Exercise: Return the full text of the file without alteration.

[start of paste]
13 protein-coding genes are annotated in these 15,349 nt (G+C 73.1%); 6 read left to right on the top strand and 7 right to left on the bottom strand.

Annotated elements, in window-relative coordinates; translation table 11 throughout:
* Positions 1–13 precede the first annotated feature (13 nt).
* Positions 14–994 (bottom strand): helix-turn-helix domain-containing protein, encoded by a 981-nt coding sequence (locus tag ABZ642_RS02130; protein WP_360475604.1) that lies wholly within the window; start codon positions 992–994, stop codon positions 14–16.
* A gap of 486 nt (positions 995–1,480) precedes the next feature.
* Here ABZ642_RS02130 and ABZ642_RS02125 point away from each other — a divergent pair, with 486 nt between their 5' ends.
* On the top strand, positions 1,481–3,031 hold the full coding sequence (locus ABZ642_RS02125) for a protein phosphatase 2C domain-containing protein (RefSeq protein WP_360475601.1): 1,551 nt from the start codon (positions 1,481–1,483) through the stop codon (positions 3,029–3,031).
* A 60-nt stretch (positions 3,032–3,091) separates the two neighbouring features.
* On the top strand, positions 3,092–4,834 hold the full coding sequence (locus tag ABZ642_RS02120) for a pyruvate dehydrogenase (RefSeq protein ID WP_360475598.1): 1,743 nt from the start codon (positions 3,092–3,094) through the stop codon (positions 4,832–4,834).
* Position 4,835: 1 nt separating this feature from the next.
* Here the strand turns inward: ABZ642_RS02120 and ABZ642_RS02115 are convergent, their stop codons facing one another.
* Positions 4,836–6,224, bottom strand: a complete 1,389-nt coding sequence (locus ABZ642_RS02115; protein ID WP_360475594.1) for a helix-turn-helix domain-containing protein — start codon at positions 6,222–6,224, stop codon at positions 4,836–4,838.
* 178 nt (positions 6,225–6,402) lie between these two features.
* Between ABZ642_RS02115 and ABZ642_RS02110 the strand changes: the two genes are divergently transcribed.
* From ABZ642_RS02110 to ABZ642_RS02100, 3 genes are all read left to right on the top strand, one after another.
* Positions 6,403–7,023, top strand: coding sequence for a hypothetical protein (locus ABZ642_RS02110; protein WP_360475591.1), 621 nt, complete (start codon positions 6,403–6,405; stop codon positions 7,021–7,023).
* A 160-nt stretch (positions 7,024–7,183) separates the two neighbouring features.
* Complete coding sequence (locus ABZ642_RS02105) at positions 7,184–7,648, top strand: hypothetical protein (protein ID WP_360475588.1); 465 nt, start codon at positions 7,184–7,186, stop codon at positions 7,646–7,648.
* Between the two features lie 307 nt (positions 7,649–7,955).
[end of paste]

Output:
13 protein-coding genes are annotated in these 15,349 nt (G+C 73.1%); 6 read left to right on the top strand and 7 right to left on the bottom strand.

Annotated elements, in window-relative coordinates; translation table 11 throughout:
* Positions 1–13 precede the first annotated feature (13 nt).
* Positions 14–994 (bottom strand): helix-turn-helix domain-containing protein, encoded by a 981-nt coding sequence (locus tag ABZ642_RS02130; protein WP_360475604.1) that lies wholly within the window; start codon positions 992–994, stop codon positions 14–16.
* A gap of 486 nt (positions 995–1,480) precedes the next feature.
* Here ABZ642_RS02130 and ABZ642_RS02125 point away from each other — a divergent pair, with 486 nt between their 5' ends.
* On the top strand, positions 1,481–3,031 hold the full coding sequence (locus ABZ642_RS02125) for a protein phosphatase 2C domain-containing protein (RefSeq protein WP_360475601.1): 1,551 nt from the start codon (positions 1,481–1,483) through the stop codon (positions 3,029–3,031).
* A 60-nt stretch (positions 3,032–3,091) separates the two neighbouring features.
* On the top strand, positions 3,092–4,834 hold the full coding sequence (locus tag ABZ642_RS02120) for a pyruvate dehydrogenase (RefSeq protein ID WP_360475598.1): 1,743 nt from the start codon (positions 3,092–3,094) through the stop codon (positions 4,832–4,834).
* Position 4,835: 1 nt separating this feature from the next.
* Here the strand turns inward: ABZ642_RS02120 and ABZ642_RS02115 are convergent, their stop codons facing one another.
* Positions 4,836–6,224, bottom strand: a complete 1,389-nt coding sequence (locus ABZ642_RS02115; protein ID WP_360475594.1) for a helix-turn-helix domain-containing protein — start codon at positions 6,222–6,224, stop codon at positions 4,836–4,838.
* 178 nt (positions 6,225–6,402) lie between these two features.
* Between ABZ642_RS02115 and ABZ642_RS02110 the strand changes: the two genes are divergently transcribed.
* From ABZ642_RS02110 to ABZ642_RS02100, 3 genes are all read left to right on the top strand, one after another.
* Positions 6,403–7,023, top strand: coding sequence for a hypothetical protein (locus ABZ642_RS02110; protein WP_360475591.1), 621 nt, complete (start codon positions 6,403–6,405; stop codon positions 7,021–7,023).
* A 160-nt stretch (positions 7,024–7,183) separates the two neighbouring features.
* Complete coding sequence (locus ABZ642_RS02105) at positions 7,184–7,648, top strand: hypothetical protein (protein ID WP_360475588.1); 465 nt, start codon at positions 7,184–7,186, stop codon at positions 7,646–7,648.
* Between the two features lie 307 nt (positions 7,649–7,955).